We hosted our first Seder as newlyweds in Cincinnati with other transplant friends, and later in our walk-up on Hancock Street in Boston when our kids were little. On Hancock Street, we’d gather snugly around a dining-room table (which now serves as a kitchen table in our current home). I recall those evenings as harbingers of spring, sunlight angling through sooty, city windows, shining on the yellow daffodils I’d purchased at the grocery store. My little girl in a white short-sleeved dress and patent leather shoes – I hadn’t fully committed to Judaism and the décor was some version of Easter.
If there is any one tradition or holiday that sold me on the Jewish religion, it was Passover. I have the fondest memories of being dazzled by the Oelbaum’s Seder as a young girl. Again, John and I were invited to the Meisel’s Seders in Cincinnati where I aspired to ever having a family that would interact with such passion.
By 2004, I’d converted, the kids were on their way to becoming bar and bat mitzvah, and we moved to Chestnut Street. While John and the kids may have been excited about other characteristics of our new home, like a big TV in the family room, or a bedroom of their own, I fell in love with the dining room and a long table that would become an altar every Friday night. I had visions of progeny around that table every Passover.
Preparing for Passover is the beginning of the spiritual journey.
I reflect on all the Jewish women making pesach in their homes as I do in my mine – cleaning, weeding out, preparing for renewal. I also think of all of the women over the past three thousand years who’ve prepared in similar ways right at this point in the calendar. Our conveniences and techniques are different, but we are connected by the desire to sanctify our homes, transforming our dining rooms into holy places.
I also recognize non-Jews who strive for the same harmony in their homes, a holiness stemming from love of family and raising children. As mothers and hostesses, keepers of an unspoken, domestic religion, we all share a generosity of spirit and sustenance.
On the morning of the Seder, with the air rich with hyacinth, I billow a crisply starched, white tablecloth over the dining room table, and honor my matrilineage. The linen napkins were passed down from my maternal grandmother, my namesake, Jeanne Wilmarth Hallenbeck, a women who passed away when I was two but who I’ve heard scores of stories about from my mother. I have a black and white photograph portrait of her framed on a small pantry counter just outside the dining room. She is holding a bouquet, the maid of honor at her sister’s wedding. I imagine her very social era of luncheons, teas, and dinners when it was common to have several sets of placemats, dinner napkins, and luncheon napkins all with embroidered monograms. Receiving them myself as a young bride, I was afraid to use them for fear of staining. Now, they are a tactile way to remember. Like a black and white Mona Lisa, she radiates an approving smile from her photographed face.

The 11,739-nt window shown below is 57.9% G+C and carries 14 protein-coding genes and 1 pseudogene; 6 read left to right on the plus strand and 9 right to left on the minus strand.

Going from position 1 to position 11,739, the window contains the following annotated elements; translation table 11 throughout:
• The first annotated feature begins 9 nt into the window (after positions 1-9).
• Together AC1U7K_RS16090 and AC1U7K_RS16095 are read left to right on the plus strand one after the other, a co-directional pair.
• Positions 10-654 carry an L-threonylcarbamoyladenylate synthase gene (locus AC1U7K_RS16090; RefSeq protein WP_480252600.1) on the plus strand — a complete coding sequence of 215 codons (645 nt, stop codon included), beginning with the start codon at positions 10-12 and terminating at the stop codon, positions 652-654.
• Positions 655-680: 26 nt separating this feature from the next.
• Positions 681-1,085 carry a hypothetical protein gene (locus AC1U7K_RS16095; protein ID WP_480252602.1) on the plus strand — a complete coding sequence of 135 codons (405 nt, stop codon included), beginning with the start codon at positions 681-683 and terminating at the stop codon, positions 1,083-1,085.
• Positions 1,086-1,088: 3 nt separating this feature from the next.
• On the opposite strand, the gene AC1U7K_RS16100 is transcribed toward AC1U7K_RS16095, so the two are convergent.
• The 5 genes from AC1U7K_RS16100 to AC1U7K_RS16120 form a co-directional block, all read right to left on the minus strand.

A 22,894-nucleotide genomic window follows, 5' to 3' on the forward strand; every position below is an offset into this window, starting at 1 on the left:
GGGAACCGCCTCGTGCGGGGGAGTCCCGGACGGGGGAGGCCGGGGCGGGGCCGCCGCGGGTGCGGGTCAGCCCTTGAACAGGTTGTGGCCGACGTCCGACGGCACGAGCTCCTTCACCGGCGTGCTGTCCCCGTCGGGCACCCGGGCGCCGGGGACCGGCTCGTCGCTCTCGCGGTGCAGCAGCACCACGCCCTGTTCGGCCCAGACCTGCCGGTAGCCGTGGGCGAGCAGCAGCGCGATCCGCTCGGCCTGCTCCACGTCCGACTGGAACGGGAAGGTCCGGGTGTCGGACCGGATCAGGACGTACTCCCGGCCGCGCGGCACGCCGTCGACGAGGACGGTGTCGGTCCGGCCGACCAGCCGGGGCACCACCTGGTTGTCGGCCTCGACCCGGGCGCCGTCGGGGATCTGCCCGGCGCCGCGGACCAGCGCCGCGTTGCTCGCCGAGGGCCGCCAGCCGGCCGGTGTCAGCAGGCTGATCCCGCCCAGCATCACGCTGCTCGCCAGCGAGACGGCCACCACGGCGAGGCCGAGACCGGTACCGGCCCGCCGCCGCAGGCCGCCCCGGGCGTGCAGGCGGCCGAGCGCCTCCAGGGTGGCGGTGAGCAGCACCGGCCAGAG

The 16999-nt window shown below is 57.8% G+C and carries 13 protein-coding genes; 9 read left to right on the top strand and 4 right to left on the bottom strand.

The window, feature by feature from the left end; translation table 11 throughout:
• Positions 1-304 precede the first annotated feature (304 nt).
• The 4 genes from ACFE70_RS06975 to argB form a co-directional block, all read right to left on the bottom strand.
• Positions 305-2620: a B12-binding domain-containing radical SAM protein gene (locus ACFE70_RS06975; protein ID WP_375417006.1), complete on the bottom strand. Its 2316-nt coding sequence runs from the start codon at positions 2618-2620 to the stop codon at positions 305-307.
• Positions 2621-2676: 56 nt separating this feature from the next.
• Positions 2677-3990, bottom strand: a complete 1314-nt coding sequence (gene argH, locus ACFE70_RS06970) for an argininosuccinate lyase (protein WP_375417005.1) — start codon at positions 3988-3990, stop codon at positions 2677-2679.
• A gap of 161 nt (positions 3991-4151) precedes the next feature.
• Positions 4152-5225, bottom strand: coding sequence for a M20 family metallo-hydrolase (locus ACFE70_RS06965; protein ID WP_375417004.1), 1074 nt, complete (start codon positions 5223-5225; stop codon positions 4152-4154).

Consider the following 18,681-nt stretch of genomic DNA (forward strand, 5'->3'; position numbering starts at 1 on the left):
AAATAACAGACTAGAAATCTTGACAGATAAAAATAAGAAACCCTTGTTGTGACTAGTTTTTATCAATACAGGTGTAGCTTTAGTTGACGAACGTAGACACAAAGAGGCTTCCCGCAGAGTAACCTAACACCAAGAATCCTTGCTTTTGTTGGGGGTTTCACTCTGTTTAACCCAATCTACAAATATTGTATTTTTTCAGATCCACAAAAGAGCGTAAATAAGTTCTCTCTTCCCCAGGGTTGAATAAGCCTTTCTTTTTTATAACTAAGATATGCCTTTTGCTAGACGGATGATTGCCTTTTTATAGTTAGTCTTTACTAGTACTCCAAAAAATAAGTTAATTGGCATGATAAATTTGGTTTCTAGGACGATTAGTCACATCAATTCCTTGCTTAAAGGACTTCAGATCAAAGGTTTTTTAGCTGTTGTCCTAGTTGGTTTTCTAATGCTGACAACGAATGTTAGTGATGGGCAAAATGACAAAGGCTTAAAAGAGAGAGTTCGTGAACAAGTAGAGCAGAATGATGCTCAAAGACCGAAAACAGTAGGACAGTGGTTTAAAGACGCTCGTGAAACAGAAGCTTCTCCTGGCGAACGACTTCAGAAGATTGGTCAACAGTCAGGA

The silver candelabras are from my mother and were wedding gifts from her grandparents. Before everyone sits, I will light their six candles before blessing the festival lights:
Baruhk ata Adonai, Eloheinu melecholam. Asher kidshanu bar mitzvah tov, vitzi vanu l”hadlik ner shel Yom Tov.
May it be Your will, God of our ancestors, that You grant my family and all Israel a good and long life. Remember us with blessings and kindness; fill our homes with your Divine Presence. Give me the opportunity to raise my children and grandchildren to be truly wise, lovers of God, people of truth, who illuminate the world with Torah, good deeds and the work of the Creator. Please hear my prayer at this time. Regard me as a worthy descendant of Sarah, Rebecca, Rachel, and Leah, our mothers, and let my candles burn and never be extinguished. Let the light of your face shine upon us. Amen.
“Regard me as a worthy descendant” – those words echo in my mind as I open my silverware drawer. For a large crowd, I need both my wedding silver, given lovingly by many older relatives, as well as my mother’s silver, which had been passed down from her grandmother. As I squeeze together enough place settings, I smile at how large our Seder has become.